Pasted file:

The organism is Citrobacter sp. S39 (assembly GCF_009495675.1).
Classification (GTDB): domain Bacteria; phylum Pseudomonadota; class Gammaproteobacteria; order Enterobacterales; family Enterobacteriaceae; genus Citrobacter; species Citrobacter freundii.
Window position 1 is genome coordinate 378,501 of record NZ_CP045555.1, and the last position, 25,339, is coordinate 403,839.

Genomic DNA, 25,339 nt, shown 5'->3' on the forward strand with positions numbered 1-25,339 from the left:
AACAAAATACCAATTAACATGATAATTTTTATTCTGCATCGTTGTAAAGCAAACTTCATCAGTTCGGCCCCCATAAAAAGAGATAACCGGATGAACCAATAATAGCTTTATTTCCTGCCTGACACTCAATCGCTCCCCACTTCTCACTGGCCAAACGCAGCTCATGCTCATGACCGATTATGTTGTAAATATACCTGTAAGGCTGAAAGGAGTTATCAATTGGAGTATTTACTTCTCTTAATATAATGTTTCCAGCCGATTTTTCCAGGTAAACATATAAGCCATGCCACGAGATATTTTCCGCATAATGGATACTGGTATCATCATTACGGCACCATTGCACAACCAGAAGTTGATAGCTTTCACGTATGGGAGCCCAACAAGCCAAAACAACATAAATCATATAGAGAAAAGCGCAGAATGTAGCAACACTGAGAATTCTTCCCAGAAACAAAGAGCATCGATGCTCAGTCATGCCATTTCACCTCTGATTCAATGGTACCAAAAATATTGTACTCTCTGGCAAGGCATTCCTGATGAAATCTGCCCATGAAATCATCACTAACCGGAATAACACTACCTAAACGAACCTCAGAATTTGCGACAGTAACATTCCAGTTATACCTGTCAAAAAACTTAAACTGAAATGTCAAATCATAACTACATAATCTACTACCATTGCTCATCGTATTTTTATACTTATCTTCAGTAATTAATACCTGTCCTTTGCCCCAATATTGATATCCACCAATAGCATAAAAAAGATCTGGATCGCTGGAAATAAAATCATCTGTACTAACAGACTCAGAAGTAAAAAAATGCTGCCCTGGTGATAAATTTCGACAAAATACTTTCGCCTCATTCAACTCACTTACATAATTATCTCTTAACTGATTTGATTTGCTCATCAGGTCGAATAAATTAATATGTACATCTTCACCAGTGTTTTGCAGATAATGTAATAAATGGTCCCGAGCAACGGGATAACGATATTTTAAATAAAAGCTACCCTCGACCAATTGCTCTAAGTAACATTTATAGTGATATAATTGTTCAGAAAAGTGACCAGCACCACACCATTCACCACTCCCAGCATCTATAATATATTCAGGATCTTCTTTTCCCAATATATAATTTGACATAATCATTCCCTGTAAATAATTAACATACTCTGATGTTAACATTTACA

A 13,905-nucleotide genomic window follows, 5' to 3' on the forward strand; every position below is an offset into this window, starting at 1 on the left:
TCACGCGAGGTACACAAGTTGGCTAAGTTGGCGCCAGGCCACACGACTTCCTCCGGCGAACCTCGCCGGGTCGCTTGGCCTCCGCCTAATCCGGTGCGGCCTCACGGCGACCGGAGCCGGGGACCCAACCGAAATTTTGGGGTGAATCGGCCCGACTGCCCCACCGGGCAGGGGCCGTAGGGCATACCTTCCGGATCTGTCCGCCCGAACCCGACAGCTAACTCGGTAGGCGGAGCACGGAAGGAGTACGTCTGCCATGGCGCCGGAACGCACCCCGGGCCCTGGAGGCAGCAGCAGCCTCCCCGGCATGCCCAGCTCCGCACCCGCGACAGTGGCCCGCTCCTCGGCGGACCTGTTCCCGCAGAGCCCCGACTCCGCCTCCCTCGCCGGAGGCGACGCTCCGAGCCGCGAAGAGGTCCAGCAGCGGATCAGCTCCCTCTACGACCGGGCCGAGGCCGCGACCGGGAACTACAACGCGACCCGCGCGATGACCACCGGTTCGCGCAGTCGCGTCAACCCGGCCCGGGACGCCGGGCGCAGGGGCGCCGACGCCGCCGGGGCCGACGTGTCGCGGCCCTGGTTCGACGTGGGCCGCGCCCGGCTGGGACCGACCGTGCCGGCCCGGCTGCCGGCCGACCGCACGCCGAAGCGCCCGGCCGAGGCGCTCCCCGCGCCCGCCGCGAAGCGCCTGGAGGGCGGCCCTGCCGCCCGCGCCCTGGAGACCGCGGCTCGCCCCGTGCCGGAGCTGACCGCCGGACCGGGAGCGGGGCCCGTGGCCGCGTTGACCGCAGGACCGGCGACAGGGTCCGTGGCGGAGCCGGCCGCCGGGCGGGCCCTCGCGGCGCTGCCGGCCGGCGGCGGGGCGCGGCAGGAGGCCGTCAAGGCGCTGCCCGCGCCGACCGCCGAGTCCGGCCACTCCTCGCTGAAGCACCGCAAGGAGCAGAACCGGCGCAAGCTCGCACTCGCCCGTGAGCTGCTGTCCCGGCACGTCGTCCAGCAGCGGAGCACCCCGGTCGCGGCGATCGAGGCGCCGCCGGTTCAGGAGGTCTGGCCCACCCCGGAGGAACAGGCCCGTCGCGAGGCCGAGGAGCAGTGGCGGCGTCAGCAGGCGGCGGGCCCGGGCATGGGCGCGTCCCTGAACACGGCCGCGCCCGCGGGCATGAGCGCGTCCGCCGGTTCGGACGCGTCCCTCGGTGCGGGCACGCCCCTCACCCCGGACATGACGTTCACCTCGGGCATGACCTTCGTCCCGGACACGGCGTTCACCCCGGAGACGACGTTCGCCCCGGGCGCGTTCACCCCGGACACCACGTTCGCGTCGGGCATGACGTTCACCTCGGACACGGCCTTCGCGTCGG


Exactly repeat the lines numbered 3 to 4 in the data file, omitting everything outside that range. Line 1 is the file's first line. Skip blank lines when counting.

Window position 1 is genome coordinate 378,501 of record NZ_CP045555.1, and the last position, 25,339, is coordinate 403,839.

Genomic DNA, 25,339 nt, shown 5'->3' on the forward strand with positions numbered 1-25,339 from the left: